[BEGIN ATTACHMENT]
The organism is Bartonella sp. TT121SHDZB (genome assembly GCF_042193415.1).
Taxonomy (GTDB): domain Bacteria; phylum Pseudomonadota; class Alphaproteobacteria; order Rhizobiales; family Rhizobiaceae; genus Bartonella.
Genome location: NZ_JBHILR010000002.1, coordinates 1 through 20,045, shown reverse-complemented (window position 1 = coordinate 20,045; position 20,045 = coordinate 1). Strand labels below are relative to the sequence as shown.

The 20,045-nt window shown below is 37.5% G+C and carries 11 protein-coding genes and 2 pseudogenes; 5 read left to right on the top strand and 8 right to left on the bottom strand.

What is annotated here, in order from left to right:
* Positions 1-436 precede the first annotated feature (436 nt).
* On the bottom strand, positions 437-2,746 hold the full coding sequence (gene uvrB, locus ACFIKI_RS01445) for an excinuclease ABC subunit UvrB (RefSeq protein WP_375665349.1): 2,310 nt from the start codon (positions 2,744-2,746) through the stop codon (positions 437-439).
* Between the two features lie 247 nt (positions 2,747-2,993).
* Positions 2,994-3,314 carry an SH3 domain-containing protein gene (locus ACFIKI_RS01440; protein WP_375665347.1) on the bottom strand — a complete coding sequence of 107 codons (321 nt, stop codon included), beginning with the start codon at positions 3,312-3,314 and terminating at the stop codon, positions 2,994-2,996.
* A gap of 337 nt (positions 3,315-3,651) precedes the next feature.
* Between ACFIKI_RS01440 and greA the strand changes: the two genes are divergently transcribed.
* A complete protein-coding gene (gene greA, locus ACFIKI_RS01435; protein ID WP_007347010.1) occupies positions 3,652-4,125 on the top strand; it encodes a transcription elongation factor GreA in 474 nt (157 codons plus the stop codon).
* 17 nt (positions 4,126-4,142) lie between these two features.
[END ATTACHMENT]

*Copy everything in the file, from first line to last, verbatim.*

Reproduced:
The organism is Bartonella sp. TT121SHDZB (genome assembly GCF_042193415.1).
Taxonomy (GTDB): domain Bacteria; phylum Pseudomonadota; class Alphaproteobacteria; order Rhizobiales; family Rhizobiaceae; genus Bartonella.
Genome location: NZ_JBHILR010000002.1, coordinates 1 through 20,045, shown reverse-complemented (window position 1 = coordinate 20,045; position 20,045 = coordinate 1). Strand labels below are relative to the sequence as shown.

The 20,045-nt window shown below is 37.5% G+C and carries 11 protein-coding genes and 2 pseudogenes; 5 read left to right on the top strand and 8 right to left on the bottom strand.

What is annotated here, in order from left to right:
* Positions 1-436 precede the first annotated feature (436 nt).
* On the bottom strand, positions 437-2,746 hold the full coding sequence (gene uvrB, locus ACFIKI_RS01445) for an excinuclease ABC subunit UvrB (RefSeq protein WP_375665349.1): 2,310 nt from the start codon (positions 2,744-2,746) through the stop codon (positions 437-439).
* Between the two features lie 247 nt (positions 2,747-2,993).
* Positions 2,994-3,314 carry an SH3 domain-containing protein gene (locus ACFIKI_RS01440; protein WP_375665347.1) on the bottom strand — a complete coding sequence of 107 codons (321 nt, stop codon included), beginning with the start codon at positions 3,312-3,314 and terminating at the stop codon, positions 2,994-2,996.
* A gap of 337 nt (positions 3,315-3,651) precedes the next feature.
* Between ACFIKI_RS01440 and greA the strand changes: the two genes are divergently transcribed.
* A complete protein-coding gene (gene greA, locus ACFIKI_RS01435; protein ID WP_007347010.1) occupies positions 3,652-4,125 on the top strand; it encodes a transcription elongation factor GreA in 474 nt (157 codons plus the stop codon).
* 17 nt (positions 4,126-4,142) lie between these two features.